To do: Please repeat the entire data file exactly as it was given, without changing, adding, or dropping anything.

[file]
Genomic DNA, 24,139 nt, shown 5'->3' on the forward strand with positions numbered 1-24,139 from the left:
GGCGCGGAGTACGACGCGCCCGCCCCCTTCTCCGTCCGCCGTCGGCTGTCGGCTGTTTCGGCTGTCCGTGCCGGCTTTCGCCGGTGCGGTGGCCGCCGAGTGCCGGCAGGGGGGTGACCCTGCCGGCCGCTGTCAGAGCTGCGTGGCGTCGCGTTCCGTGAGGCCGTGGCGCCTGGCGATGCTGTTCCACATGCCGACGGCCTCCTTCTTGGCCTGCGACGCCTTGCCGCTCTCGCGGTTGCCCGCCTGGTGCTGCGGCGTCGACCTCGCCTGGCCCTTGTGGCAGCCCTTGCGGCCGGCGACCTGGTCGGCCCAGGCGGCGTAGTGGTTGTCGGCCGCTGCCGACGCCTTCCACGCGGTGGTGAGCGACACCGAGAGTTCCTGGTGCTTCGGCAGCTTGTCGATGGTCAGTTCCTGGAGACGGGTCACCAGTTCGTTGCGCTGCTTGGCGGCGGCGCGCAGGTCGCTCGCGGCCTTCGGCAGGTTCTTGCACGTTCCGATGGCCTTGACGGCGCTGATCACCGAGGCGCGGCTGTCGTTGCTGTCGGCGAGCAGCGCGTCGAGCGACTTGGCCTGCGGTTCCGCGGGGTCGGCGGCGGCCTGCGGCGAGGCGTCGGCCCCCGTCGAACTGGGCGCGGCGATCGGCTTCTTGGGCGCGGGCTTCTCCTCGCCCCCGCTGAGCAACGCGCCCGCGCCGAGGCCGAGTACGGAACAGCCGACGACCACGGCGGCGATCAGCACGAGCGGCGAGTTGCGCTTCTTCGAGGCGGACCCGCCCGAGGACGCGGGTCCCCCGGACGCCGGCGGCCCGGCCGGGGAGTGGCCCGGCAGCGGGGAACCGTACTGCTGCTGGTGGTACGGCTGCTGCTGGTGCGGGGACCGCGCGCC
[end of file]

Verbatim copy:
Genomic DNA, 24,139 nt, shown 5'->3' on the forward strand with positions numbered 1-24,139 from the left:
GGCGCGGAGTACGACGCGCCCGCCCCCTTCTCCGTCCGCCGTCGGCTGTCGGCTGTTTCGGCTGTCCGTGCCGGCTTTCGCCGGTGCGGTGGCCGCCGAGTGCCGGCAGGGGGGTGACCCTGCCGGCCGCTGTCAGAGCTGCGTGGCGTCGCGTTCCGTGAGGCCGTGGCGCCTGGCGATGCTGTTCCACATGCCGACGGCCTCCTTCTTGGCCTGCGACGCCTTGCCGCTCTCGCGGTTGCCCGCCTGGTGCTGCGGCGTCGACCTCGCCTGGCCCTTGTGGCAGCCCTTGCGGCCGGCGACCTGGTCGGCCCAGGCGGCGTAGTGGTTGTCGGCCGCTGCCGACGCCTTCCACGCGGTGGTGAGCGACACCGAGAGTTCCTGGTGCTTCGGCAGCTTGTCGATGGTCAGTTCCTGGAGACGGGTCACCAGTTCGTTGCGCTGCTTGGCGGCGGCGCGCAGGTCGCTCGCGGCCTTCGGCAGGTTCTTGCACGTTCCGATGGCCTTGACGGCGCTGATCACCGAGGCGCGGCTGTCGTTGCTGTCGGCGAGCAGCGCGTCGAGCGACTTGGCCTGCGGTTCCGCGGGGTCGGCGGCGGCCTGCGGCGAGGCGTCGGCCCCCGTCGAACTGGGCGCGGCGATCGGCTTCTTGGGCGCGGGCTTCTCCTCGCCCCCGCTGAGCAACGCGCCCGCGCCGAGGCCGAGTACGGAACAGCCGACGACCACGGCGGCGATCAGCACGAGCGGCGAGTTGCGCTTCTTCGAGGCGGACCCGCCCGAGGACGCGGGTCCCCCGGACGCCGGCGGCCCGGCCGGGGAGTGGCCCGGCAGCGGGGAACCGTACTGCTGCTGGTGGTACGGCTGCTGCTGGTGCGGGGACCGCGCGCC